As a venture capitalist, I get pitched daily by entrepreneurs looking for financing for their companies. The pitches come in many forms, ranging from random e-mails to introductions from other people I know to formal presentations from entrepreneurs I've worked with in the past. I take them all seriously and try to respond quickly regardless of their quality or whatever else I'm working on.
I'm often asked what the best way to present to me is. I have a simple answer, which is the same as the common advice to writers: "Show, don't tell." I want to understand your product and your vision, but rather than have you explain this to me, I want to experience it myself. If it's something I can play with, I want to use it. If it's not built yet, I want to try to visualize it. I don't want you to explain it to me or guide me through it--I want to get down and dirty with it. I know it'll be rough, won't work properly, will have bugs and will have a long way to go. That's fine--I'll apply the appropriate lens to it. But if you are brave enough to let me have at it, I'll understand it better and be able to tell if it's something I'm interested in much faster.
Since I only invest in software and Internet companies, the "show, don't tell" mantra is easier to apply, but I think it works for any situation. Are you an entrepreneur working on a new restaurant concept? Show me the menu, the layout of the restaurant and photos of some of your signature dishes. Are you creating a new retail store concept? Show me examples of the products and how you will promote them. Are you building a company to produce a new electric engine for heavy farm equipment? Show me the design specs along with real data about the difference in performance between your machine and things that currently exist in the world.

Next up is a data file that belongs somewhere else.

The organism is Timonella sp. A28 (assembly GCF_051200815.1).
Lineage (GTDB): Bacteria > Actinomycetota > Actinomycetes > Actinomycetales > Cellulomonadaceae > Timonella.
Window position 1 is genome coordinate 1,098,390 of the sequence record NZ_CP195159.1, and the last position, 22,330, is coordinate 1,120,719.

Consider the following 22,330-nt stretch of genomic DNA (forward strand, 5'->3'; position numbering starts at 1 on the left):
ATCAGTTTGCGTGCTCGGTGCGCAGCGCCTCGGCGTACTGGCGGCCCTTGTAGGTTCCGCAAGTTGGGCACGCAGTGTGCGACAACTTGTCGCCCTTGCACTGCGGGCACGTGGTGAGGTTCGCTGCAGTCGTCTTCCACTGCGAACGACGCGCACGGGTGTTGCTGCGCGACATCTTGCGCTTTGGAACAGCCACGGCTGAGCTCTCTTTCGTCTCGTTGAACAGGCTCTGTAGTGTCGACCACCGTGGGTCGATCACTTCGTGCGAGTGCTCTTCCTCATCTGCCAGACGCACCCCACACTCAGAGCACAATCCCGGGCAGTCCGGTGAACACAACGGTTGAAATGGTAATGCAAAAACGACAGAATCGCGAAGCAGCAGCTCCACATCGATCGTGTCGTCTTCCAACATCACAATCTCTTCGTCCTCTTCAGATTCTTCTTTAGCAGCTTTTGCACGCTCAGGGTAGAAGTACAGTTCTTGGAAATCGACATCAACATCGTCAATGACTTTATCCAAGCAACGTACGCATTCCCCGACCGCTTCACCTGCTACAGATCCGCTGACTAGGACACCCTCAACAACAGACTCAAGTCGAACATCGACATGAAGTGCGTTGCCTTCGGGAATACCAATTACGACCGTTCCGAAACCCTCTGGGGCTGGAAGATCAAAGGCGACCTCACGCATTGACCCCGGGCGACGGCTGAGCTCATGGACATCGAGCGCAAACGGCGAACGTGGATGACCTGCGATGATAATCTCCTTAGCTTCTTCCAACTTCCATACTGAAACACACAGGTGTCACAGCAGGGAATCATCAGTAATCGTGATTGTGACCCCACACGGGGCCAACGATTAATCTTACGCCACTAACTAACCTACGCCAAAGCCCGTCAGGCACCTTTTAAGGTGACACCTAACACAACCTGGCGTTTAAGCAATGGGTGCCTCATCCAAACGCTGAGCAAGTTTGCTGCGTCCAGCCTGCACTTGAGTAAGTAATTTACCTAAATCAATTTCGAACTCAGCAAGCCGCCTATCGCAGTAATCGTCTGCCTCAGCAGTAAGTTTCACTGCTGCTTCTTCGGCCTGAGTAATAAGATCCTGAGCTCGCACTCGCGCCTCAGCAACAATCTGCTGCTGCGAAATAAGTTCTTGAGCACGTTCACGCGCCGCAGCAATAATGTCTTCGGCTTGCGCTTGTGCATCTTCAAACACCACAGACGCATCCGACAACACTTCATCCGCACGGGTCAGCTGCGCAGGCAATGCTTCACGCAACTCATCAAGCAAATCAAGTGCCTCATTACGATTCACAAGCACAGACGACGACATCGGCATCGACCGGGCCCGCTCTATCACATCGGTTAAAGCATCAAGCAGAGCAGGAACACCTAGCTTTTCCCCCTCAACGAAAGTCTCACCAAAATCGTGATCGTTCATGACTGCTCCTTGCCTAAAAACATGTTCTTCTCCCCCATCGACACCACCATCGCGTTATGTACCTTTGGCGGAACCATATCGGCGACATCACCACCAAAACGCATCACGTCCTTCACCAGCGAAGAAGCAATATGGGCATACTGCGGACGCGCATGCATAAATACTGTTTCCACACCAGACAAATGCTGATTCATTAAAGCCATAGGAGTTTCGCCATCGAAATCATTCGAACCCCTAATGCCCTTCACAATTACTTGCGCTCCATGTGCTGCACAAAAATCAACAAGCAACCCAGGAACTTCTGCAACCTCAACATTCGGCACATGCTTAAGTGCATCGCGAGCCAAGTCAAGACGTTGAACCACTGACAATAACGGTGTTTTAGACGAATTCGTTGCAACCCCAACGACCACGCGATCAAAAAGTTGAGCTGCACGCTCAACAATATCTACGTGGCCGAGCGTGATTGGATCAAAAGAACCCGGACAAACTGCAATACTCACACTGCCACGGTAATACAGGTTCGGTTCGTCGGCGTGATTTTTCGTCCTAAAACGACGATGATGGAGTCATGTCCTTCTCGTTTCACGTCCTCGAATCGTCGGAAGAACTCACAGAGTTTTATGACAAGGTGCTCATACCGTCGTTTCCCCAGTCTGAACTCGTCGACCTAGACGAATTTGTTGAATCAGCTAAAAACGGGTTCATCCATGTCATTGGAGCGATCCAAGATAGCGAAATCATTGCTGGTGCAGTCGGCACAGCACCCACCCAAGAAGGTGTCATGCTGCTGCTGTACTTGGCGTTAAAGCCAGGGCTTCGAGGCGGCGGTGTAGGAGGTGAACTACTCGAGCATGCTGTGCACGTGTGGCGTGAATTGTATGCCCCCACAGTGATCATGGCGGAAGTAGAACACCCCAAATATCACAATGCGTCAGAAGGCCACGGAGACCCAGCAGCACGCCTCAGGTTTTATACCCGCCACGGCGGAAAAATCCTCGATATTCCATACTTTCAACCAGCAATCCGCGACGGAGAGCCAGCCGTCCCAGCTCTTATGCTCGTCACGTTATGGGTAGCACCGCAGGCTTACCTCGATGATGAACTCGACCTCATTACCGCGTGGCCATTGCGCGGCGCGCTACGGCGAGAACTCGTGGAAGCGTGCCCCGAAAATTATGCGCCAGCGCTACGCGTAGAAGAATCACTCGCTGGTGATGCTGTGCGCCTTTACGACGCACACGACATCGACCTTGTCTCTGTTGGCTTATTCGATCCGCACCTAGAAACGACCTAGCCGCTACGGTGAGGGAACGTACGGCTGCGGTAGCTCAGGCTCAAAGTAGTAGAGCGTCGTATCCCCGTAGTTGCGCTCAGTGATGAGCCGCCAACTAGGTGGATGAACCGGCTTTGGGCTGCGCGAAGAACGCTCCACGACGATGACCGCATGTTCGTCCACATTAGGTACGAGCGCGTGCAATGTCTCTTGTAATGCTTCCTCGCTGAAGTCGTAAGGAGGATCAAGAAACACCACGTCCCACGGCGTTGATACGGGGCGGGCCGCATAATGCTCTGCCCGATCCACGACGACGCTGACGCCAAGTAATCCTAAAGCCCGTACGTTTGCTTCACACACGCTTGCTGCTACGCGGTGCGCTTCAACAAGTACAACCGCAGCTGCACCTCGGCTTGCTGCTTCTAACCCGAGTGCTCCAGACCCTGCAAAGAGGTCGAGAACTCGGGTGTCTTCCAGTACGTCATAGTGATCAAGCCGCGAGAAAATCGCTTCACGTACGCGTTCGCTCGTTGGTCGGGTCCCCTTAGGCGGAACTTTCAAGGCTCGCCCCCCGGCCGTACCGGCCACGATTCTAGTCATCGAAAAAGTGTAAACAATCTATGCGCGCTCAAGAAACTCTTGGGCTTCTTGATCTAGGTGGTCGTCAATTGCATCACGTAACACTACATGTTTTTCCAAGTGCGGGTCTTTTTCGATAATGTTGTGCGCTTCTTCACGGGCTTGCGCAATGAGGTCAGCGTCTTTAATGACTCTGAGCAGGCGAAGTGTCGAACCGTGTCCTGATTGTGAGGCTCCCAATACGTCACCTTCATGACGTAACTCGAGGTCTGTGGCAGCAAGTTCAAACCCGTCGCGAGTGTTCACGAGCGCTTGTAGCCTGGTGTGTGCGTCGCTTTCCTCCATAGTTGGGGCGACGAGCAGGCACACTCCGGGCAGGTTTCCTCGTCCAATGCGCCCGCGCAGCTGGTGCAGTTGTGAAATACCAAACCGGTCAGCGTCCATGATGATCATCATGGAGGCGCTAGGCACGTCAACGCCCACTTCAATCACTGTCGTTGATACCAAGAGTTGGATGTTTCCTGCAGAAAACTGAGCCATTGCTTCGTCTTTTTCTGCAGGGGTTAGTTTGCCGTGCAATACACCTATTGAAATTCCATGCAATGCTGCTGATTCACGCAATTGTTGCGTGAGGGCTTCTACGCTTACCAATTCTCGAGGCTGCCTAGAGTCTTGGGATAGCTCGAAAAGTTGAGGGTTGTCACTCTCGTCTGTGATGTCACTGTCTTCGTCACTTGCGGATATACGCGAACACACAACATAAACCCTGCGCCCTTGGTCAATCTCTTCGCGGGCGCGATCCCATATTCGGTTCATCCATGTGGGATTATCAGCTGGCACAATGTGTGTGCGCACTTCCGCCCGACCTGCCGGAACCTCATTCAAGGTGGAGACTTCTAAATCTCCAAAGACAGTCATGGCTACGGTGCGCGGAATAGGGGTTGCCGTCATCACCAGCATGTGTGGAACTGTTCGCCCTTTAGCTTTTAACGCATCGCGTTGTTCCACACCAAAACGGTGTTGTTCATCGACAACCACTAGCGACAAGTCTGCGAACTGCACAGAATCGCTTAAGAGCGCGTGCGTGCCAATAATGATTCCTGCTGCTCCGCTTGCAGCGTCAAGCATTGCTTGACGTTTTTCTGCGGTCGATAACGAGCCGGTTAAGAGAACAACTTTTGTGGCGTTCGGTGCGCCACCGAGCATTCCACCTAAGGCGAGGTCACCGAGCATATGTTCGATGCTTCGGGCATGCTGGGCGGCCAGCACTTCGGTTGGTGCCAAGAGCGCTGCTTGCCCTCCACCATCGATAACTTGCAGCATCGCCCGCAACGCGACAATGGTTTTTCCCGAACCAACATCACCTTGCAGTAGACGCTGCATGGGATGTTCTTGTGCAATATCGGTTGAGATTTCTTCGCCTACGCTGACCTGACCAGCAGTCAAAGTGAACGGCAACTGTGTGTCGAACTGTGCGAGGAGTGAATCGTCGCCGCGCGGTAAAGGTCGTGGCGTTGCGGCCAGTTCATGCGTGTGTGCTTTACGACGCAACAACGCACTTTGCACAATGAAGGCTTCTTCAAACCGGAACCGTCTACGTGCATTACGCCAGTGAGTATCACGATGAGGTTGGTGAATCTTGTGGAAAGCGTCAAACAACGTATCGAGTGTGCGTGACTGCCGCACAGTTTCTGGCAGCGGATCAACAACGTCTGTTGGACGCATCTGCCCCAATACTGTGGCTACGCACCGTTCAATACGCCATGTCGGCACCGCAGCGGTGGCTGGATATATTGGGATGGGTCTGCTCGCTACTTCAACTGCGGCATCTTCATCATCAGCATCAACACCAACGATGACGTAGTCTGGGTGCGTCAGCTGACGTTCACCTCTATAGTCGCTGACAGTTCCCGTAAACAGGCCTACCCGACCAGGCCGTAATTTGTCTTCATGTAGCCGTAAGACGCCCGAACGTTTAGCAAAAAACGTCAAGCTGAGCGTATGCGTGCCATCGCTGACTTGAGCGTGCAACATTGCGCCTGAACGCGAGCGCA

Over the years, both academic and non-academic entrepreneurship programs, books and magazines have extolled the value of a business plan and an executive summary. You can buy software to help you write a business plan, take a course, or even hire a consultant. I'm the regular recipient of many different forms of these, and I rarely look at any of them in the first pass. Instead, I reply with, "Do you have something I can play around with?" If the answer is no, then occasionally I'll ask you for four or fewer paragraphs showing me the plan. If I'm interested, I'll have a lot more questions for you. These questions will fall in the "tell me" category, where thoughtful analysis and explanations are important and all that work and time spent on the business plan will come in handy.
But at the beginning, when you are trying to get my attention, showing--not telling--is the key. Remember, I'm a teenage boy masquerading around as a grown man. Give me stuff to play with.
Brad Feld has been an early-stage investor and entrepreneur for more than 20 years. He is a co-founder of Foundry Group, an early-stage VC firm. Feld blogs at feld.com and askthevc.com, run marathons and lives with his wife and two golden retrievers in Boulder, Colo., and Homer, Alaska.